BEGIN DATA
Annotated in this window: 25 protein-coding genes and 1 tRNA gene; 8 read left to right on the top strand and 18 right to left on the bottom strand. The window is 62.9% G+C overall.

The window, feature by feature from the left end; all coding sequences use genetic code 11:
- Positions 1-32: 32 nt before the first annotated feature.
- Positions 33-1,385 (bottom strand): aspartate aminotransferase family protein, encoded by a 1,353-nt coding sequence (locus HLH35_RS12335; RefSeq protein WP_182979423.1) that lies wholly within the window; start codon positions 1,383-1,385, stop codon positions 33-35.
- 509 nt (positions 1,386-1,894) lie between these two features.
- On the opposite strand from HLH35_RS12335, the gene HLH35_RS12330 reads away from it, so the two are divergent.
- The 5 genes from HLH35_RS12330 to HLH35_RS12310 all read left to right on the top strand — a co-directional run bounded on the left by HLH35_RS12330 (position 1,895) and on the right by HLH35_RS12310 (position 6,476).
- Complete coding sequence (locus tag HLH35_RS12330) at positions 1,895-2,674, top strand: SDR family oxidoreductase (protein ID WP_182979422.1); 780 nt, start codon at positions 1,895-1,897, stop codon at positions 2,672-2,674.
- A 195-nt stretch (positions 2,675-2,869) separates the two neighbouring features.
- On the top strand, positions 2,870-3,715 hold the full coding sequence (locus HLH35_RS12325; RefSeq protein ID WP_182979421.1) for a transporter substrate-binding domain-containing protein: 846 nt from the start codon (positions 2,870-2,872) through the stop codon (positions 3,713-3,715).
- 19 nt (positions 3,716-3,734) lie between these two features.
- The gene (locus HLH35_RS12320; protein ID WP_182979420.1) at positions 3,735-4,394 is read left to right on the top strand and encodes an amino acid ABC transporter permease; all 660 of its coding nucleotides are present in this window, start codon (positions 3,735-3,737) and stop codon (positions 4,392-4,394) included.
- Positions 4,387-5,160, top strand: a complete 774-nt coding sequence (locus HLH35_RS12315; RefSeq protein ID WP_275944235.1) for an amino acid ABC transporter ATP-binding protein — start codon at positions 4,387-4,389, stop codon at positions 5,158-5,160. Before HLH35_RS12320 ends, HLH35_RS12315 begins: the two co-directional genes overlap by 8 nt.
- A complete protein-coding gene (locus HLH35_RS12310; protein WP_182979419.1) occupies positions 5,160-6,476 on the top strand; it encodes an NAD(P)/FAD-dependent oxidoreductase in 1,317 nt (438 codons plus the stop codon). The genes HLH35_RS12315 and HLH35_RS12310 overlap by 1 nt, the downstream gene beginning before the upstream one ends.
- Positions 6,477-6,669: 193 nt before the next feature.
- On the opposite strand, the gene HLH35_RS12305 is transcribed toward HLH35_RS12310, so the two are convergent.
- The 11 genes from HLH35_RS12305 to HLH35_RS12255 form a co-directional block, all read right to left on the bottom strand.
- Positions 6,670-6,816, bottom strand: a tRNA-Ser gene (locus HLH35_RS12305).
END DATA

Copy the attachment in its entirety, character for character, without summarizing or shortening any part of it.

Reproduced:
Annotated in this window: 25 protein-coding genes and 1 tRNA gene; 8 read left to right on the top strand and 18 right to left on the bottom strand. The window is 62.9% G+C overall.

The window, feature by feature from the left end; all coding sequences use genetic code 11:
- Positions 1-32: 32 nt before the first annotated feature.
- Positions 33-1,385 (bottom strand): aspartate aminotransferase family protein, encoded by a 1,353-nt coding sequence (locus HLH35_RS12335; RefSeq protein WP_182979423.1) that lies wholly within the window; start codon positions 1,383-1,385, stop codon positions 33-35.
- 509 nt (positions 1,386-1,894) lie between these two features.
- On the opposite strand from HLH35_RS12335, the gene HLH35_RS12330 reads away from it, so the two are divergent.
- The 5 genes from HLH35_RS12330 to HLH35_RS12310 all read left to right on the top strand — a co-directional run bounded on the left by HLH35_RS12330 (position 1,895) and on the right by HLH35_RS12310 (position 6,476).
- Complete coding sequence (locus tag HLH35_RS12330) at positions 1,895-2,674, top strand: SDR family oxidoreductase (protein ID WP_182979422.1); 780 nt, start codon at positions 1,895-1,897, stop codon at positions 2,672-2,674.
- A 195-nt stretch (positions 2,675-2,869) separates the two neighbouring features.
- On the top strand, positions 2,870-3,715 hold the full coding sequence (locus HLH35_RS12325; RefSeq protein ID WP_182979421.1) for a transporter substrate-binding domain-containing protein: 846 nt from the start codon (positions 2,870-2,872) through the stop codon (positions 3,713-3,715).
- 19 nt (positions 3,716-3,734) lie between these two features.
- The gene (locus HLH35_RS12320; protein ID WP_182979420.1) at positions 3,735-4,394 is read left to right on the top strand and encodes an amino acid ABC transporter permease; all 660 of its coding nucleotides are present in this window, start codon (positions 3,735-3,737) and stop codon (positions 4,392-4,394) included.
- Positions 4,387-5,160, top strand: a complete 774-nt coding sequence (locus HLH35_RS12315; RefSeq protein ID WP_275944235.1) for an amino acid ABC transporter ATP-binding protein — start codon at positions 4,387-4,389, stop codon at positions 5,158-5,160. Before HLH35_RS12320 ends, HLH35_RS12315 begins: the two co-directional genes overlap by 8 nt.
- A complete protein-coding gene (locus HLH35_RS12310; protein WP_182979419.1) occupies positions 5,160-6,476 on the top strand; it encodes an NAD(P)/FAD-dependent oxidoreductase in 1,317 nt (438 codons plus the stop codon). The genes HLH35_RS12315 and HLH35_RS12310 overlap by 1 nt, the downstream gene beginning before the upstream one ends.
- Positions 6,477-6,669: 193 nt before the next feature.
- On the opposite strand, the gene HLH35_RS12305 is transcribed toward HLH35_RS12310, so the two are convergent.
- The 11 genes from HLH35_RS12305 to HLH35_RS12255 form a co-directional block, all read right to left on the bottom strand.
- Positions 6,670-6,816, bottom strand: a tRNA-Ser gene (locus HLH35_RS12305).